Rosa qualifies for public benefits, such as Supplemental Nutrition Assistance (SNAP), but the ultimate goal is to get green cards. Immigrants can apply for permanent resident status after being in the United States for at least a year after receiving asylum. Rosa’s mother heard about the “public charge rule,” and even though it doesn’t pertain to her since she has asylum, she still worries how it could affect her chances. So, Rosa’s mother chooses not to accept “handouts” from the government, and her daughter goes hungry when she is not at school.Access to transportation comes up, affecting other basic needs such as health care. Rosa has missed multiple well child appointments and asthma follow-up visits due to lack of transportation. There is no direct bus to the clinic, so she must take 1 bus to the transportation center downtown, and then a different bus to the clinic. Since clinic visits often last over an hour, this means a 5-hour or more roundtrip. Missing work would mean even less money for basic needs.Then there’s the constant stress of family separation the family endures. Because Rosa’s grandmother is unauthorized, her family lives with constant fear and anxiety that she will be deported. Her grandmother never leaves the home, so Rosa doesn’t either. They worry constantly that their neighbors, who are not Latino, will call “la migra” on them because they speak Spanish only and have been called “spics.” Rosa’s mother needs legal assistance for the grandmother’s immigration case.The inequities Rosa and her family face because of their race, ethnicity and country of origin are not unique. Although they are largely preventable with investments in policies to address immigration, poverty and the social determinants of health, policy solutions remain elusive in our current political climate.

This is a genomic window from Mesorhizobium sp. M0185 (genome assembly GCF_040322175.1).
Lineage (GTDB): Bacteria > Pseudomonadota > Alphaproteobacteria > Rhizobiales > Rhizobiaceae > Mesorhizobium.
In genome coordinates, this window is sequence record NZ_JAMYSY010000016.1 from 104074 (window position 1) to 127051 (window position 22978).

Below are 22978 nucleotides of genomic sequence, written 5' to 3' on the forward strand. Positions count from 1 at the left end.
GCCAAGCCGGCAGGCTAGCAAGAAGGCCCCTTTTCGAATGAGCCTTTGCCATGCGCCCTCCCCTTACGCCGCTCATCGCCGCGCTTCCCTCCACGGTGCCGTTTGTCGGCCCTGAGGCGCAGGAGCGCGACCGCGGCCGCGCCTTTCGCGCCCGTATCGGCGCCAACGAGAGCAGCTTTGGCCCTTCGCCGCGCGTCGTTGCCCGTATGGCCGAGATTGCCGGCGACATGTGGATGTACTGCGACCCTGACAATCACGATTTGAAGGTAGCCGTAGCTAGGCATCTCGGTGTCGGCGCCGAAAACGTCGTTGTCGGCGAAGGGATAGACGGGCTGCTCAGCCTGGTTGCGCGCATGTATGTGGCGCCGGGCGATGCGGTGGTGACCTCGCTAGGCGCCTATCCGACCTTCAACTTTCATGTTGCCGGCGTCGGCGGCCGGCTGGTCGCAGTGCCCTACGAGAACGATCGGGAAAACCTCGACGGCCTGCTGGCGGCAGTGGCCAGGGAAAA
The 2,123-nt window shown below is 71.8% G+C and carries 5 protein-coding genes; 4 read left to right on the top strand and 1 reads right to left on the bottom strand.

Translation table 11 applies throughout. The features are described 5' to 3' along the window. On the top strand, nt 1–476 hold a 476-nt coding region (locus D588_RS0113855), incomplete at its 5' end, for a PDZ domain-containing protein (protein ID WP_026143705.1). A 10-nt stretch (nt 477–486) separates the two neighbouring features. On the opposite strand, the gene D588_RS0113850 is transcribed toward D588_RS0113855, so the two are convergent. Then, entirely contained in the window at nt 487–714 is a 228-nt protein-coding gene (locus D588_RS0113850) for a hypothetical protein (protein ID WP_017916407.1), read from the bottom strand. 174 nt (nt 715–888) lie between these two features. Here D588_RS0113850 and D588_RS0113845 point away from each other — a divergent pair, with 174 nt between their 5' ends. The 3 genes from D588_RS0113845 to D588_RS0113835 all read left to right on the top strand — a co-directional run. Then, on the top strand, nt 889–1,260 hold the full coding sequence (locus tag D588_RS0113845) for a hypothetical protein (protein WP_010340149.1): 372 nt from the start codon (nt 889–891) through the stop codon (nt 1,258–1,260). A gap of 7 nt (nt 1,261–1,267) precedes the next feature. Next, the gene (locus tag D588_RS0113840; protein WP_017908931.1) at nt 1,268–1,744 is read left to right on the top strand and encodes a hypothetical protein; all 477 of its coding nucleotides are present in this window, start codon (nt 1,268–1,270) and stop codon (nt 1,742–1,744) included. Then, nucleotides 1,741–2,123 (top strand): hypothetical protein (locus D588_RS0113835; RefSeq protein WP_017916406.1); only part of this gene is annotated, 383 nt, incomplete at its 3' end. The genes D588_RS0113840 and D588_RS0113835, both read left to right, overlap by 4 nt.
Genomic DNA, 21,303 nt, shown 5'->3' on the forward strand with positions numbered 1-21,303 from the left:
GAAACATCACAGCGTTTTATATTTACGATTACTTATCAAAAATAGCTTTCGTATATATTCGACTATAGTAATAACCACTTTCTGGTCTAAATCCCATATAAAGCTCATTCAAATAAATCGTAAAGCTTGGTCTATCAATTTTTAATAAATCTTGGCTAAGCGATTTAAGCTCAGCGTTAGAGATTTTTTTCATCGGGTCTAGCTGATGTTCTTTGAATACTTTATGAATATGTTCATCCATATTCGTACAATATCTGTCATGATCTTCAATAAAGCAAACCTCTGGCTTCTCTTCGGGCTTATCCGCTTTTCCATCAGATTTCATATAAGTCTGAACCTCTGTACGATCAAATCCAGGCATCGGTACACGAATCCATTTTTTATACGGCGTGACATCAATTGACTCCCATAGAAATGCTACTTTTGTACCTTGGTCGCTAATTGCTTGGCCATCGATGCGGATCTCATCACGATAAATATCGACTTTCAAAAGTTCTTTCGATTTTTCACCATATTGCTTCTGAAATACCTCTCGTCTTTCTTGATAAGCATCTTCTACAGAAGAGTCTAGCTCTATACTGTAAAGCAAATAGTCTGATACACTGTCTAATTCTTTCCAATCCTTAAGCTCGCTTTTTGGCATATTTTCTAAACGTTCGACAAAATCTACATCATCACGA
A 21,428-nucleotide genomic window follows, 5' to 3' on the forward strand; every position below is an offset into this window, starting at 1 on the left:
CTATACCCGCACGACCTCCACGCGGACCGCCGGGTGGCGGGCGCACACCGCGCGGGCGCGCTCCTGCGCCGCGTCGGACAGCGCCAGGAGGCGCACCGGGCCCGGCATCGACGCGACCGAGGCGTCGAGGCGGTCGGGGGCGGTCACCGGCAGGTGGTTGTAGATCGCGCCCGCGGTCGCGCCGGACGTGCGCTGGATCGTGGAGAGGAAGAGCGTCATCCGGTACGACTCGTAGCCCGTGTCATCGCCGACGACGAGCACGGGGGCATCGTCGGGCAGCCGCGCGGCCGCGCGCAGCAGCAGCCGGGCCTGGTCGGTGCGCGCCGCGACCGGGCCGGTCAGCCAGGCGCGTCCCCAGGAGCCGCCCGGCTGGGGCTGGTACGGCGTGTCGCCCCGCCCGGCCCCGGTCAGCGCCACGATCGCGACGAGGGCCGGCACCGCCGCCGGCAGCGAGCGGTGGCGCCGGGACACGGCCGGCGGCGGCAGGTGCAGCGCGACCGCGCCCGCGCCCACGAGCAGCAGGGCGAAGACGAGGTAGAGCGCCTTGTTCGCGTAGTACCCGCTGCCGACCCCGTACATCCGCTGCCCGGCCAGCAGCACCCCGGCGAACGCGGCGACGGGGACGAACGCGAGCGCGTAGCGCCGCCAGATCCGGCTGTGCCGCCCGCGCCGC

“Rosa has several positive, protective factors in her life that promote resilience during adversity, such as strong family relationships. But I’ve cared for many patients in similar situations to hers, so I brace myself for the inevitable negative impacts of racism, poverty, and immigration policy--all of which are intertwined.”
Developing resources & community partnerships
As pediatricians, however, there’s a lot we can do to help families like Rosa’s. It begins with the care and resources we provide. I’ve built a trusting relationship with Rosa and her family during many visits, for example, in which I provide culturally effective, team-based care as her primary care provider. Rosa’s family feels safe within her medical home and has access to many services she is willing to utilize. In addition to screening for social determinants of health, our clinic provides resources and referrals to community-based support organizations with which we’ve built strong partnerships.